With the availability of high-speed internet access comes a new era of media distribution.

What once took minutes of driving and picking out a video game at the local store can now be purchased within seconds through online services, such as Xbox Live Marketplace, Playstation Store, Nintendo eShop, and Steam. Mind you, however, it may take hours to actually download depending on internet speed and media size.

The discussion of physical vs. digital media preference has been floating around the video game world in recent years.

This debate has been argued since the mid-2000s with the release of the Microsoft Xbox 360 in 2005 and both the Nintendo Wii and Sony Playstation 3 a year later — although this practice has been used since the Atari 2600’s Gameline service and the 1994 Sega Channel.

With the introduction of their Xbox 360, Microsoft integrated downloadable content more fully into their console, devoting an entire section of the console’s user interface to the Xbox Live Marketplace.

Downloadable content — or DLC — allowed gamers to buy add-ons to offer extended and sometimes unique ways to play games. Upgrades, extra missions and levels, and costumes are just a few examples of what may be included in DLC.

Now companies are not just offering add-ons via download, they’re allowing consumers to download full-fledged games. Some may find this convenient, especially if they’re not located near a retail store, don’t have enough physical storage space or simply don’t have the patience.

Others are concerned about the actuality of “owning” a digital game. The price to digitally own and download the game is typically the same price as owning it physically but gamers often question the future of their ownership.

For example, a game is released on a company’s online store and is downloaded by a user. However, years later, either the game or the online service is discontinued. Then the user’s aging console malfunctions and there is no way for them to transfer the game to another system.

It’s gone forever.

Out of curiosity I created a poll on GameFAQS, a highly popular video game website, asking the community which distribution method they prefer. I specifically posted it on the Nintendo Switch message board on the website as its become a very popular system that holds hundreds of downloadable games on its eShop store.


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Within 24 hours, 159 said they prefer physical media, 38 prefer digital distribution and 16 didn’t care either way.

One user, under the account name Nertak, stated: “I like actually owning my games. You can’t lend a digital game to your friend, you can’t sell it, and in 10 years when they shut down the servers you won’t be able to replace it if your system breaks or if you deleted it to make room for other things.”

In the minority, GameFAQS user metroidman18 preferred digital distribution: “I pay for convenience, no game box clutter, and midnight downloads,” the user stated. “I don’t sell/lend my games, or care if I’ll truly ‘own’ Mario Kart 8 when I’m 70 years old. I do proper research to see if I’ll really like a game. I’m doing well enough to not care if ill save $5-$10 buy finding a physical deal online.”

Another user added to this, stating that technology is “moving too fast” and that he couldn’t care about playing this generation of games in 15 years.

Then there’s the in-between, a Frankenstein-mix of buying a physical game but having to download parts of it. This specific practice has mainly been seen on the Nintendo Switch as opposed to the Xbox One, Playstation 4 and computers due to its use of cartridges instead of discs.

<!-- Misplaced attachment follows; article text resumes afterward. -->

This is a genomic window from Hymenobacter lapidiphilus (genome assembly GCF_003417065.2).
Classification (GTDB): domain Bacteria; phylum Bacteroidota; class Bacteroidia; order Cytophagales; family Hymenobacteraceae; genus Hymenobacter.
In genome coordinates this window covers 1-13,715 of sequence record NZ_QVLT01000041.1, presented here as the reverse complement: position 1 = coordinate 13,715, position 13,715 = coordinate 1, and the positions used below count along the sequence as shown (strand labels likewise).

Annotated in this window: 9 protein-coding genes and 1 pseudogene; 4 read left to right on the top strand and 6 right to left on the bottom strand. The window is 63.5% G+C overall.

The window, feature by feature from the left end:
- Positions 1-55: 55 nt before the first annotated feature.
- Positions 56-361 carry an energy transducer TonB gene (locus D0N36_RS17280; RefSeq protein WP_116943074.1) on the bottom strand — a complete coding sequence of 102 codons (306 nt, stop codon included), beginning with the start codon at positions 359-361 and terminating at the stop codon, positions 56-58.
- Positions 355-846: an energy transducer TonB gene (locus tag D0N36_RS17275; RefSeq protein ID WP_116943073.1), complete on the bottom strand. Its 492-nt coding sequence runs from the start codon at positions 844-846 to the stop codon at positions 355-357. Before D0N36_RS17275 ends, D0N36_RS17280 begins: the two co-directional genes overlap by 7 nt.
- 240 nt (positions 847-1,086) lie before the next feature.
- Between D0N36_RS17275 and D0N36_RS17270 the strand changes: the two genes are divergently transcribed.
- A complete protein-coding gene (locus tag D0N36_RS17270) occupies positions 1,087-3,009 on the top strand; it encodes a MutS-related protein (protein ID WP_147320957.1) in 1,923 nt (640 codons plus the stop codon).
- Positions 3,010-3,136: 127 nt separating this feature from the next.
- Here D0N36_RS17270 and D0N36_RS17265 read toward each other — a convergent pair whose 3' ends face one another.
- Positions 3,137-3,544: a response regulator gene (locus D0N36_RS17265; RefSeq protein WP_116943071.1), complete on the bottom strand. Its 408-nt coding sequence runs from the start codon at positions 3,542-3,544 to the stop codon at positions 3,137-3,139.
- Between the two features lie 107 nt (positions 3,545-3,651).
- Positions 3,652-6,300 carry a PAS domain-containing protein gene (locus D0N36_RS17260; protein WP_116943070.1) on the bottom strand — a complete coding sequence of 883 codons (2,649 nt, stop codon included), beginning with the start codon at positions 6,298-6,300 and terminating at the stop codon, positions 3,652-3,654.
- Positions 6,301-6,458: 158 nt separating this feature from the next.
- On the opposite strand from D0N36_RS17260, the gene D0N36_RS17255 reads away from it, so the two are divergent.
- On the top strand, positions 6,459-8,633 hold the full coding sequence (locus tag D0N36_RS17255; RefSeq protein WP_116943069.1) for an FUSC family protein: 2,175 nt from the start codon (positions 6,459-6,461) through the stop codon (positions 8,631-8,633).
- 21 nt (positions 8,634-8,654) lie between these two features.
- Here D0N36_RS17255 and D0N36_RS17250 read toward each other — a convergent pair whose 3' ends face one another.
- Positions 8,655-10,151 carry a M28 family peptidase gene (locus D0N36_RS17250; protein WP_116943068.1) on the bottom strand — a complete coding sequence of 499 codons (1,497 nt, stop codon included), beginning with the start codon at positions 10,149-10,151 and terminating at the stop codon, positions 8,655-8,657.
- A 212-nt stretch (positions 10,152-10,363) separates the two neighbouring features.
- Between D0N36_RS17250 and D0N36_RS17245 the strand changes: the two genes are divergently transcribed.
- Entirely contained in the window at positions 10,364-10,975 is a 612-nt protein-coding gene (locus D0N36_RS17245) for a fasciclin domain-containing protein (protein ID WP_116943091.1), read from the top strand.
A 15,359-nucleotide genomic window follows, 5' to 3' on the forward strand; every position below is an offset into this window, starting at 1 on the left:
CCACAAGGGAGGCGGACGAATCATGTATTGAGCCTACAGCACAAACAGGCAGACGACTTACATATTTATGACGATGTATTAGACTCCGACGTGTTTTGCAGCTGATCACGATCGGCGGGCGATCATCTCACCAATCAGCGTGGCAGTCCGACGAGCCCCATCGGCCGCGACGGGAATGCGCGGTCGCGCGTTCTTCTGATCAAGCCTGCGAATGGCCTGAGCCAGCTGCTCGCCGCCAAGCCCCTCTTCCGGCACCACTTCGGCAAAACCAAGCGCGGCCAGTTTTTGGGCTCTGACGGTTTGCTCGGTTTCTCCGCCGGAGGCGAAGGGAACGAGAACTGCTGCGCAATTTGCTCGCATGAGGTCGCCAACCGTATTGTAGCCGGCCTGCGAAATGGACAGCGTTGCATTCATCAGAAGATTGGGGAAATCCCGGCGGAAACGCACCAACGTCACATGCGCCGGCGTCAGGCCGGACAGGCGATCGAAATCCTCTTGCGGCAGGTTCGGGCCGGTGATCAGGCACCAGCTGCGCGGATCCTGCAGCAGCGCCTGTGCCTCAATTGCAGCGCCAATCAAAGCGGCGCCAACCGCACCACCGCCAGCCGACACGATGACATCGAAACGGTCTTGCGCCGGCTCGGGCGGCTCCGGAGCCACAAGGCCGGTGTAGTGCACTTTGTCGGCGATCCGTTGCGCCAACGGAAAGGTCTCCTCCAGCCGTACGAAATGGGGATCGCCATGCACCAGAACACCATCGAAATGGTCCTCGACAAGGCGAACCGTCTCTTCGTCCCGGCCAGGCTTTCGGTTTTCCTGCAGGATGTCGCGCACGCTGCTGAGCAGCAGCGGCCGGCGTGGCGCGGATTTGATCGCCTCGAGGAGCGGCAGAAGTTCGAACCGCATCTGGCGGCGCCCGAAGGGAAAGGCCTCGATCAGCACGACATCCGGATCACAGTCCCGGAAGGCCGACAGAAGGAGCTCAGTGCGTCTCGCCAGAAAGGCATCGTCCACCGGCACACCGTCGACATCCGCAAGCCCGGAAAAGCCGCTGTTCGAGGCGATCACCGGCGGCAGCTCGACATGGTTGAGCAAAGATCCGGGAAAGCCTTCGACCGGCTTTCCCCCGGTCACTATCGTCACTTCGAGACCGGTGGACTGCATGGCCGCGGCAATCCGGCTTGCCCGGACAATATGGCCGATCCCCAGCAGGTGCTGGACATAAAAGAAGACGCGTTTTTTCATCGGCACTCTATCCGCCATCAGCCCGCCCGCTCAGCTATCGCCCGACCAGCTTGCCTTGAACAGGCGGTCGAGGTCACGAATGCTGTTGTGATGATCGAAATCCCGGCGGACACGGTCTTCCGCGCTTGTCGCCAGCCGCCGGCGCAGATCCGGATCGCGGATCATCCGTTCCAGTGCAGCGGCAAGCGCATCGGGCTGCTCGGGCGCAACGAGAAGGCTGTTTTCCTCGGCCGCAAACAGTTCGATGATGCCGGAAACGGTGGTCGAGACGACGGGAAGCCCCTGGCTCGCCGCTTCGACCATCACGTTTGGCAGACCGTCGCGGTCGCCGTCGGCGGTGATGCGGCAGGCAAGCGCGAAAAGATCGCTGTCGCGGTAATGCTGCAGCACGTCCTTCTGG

This works by having the user insert the game and either having the system automatically download a portion of the game or actually going onto the system’s online service and putting in a code that’s provided inside the game’s case.

Japan-based company Capcom is notorious for this practice as of late, releasing Resident Evil Revelations 1 & 2, Mega Man Legacy Collection 1 & 2 and Mega Man X Legacy Collection 1 & 2 each in two parts. The first game of each collection is contained within the cartridge while the second requires downloading. Gamers have questioned how games like the Mega Man series, which were primarily created using just kilobytes and megabits, couldn’t fit onto one cartridge. It has been confirmed via the system’s storage space the Mega Man Legacy Collection 1 is just 345 megabytes while Mega Man Legacy Collection 2 is 3.2 gigabytes, which could easily have fit onto one 4 gigabyte standard cartridge.

A reasoning has yet to be given by Capcom themselves.

The future of physical media is still up in the air with the popularity of Netflix and Amazon Prime for movies, e-readers for books, and iTunes. Physical media has fallen by the wayside and there’s no way of knowing whether the next generation of gaming will strictly follow a digital-only basis.

A 2016 study by market research company The NPD Group found that digital downloads accounted for 74 percent of video game sales while the waning 26 percent were from complete physical purchases.

Sony announced in May that the Playstation 4’s life cycle is slowly coming to a close and rumors of a Playstation 5 have been filling the internet, although these rumors have not been confirmed by Sony themselves.

Some analysts believe that the next generation of gaming would be a streaming service, like previously-mentioned Netflix. Playstation Network has been doing something similar to this with their Playstation Now service and Nintendo is looking to include their classic games in similar fashion come fall.

Whichever side of the fence you’re on, there’s no way of clearly peaking over for a definite answer.

POWER ON is a video game column by Democrat reporter Cutter Hicks that covers retro to modern gaming topics.



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